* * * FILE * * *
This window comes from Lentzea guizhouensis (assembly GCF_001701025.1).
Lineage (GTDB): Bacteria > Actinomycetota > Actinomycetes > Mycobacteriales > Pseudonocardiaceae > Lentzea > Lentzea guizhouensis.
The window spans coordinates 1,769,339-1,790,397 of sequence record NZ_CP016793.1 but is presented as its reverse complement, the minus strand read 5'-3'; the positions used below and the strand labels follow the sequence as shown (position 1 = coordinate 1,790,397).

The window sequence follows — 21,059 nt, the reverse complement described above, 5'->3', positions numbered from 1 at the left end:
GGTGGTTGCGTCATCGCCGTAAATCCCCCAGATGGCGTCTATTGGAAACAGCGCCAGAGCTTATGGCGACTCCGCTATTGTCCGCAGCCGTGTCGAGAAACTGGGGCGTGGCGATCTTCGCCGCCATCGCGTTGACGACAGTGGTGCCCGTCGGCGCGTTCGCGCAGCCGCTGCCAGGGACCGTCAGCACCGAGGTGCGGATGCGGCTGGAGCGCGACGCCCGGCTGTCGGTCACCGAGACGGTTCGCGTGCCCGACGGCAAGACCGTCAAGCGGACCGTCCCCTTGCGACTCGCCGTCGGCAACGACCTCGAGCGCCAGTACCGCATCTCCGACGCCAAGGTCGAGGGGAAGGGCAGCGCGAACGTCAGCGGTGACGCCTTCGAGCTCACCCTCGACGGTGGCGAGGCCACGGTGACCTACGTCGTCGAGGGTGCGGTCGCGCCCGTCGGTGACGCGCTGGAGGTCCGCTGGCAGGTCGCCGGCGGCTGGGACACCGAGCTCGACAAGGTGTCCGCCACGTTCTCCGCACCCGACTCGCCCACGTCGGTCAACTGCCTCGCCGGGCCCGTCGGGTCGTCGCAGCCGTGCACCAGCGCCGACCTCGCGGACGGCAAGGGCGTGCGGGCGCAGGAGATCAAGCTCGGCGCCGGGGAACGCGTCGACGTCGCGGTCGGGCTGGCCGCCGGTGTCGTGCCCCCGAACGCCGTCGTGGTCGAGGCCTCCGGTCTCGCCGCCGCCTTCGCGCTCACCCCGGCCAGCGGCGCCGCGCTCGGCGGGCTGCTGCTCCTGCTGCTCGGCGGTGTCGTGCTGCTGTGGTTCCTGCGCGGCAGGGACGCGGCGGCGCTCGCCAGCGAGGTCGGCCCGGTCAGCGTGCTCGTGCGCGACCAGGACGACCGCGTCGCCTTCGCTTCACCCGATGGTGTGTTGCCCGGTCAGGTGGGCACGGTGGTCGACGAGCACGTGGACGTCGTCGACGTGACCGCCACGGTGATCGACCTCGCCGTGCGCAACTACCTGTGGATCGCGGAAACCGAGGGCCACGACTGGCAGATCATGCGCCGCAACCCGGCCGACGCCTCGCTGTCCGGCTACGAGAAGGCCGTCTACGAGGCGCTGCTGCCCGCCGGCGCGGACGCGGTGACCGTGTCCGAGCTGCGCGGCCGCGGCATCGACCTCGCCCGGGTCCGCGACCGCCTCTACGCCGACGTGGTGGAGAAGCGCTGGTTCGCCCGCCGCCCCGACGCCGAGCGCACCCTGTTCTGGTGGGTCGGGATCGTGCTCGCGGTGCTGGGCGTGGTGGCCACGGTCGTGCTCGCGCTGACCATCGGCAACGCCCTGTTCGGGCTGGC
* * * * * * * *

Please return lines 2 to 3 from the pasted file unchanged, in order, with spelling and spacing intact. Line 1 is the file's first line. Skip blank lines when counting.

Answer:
Lineage (GTDB): Bacteria > Actinomycetota > Actinomycetes > Mycobacteriales > Pseudonocardiaceae > Lentzea > Lentzea guizhouensis.
The window spans coordinates 1,769,339-1,790,397 of sequence record NZ_CP016793.1 but is presented as its reverse complement, the minus strand read 5'-3'; the positions used below and the strand labels follow the sequence as shown (position 1 = coordinate 1,790,397).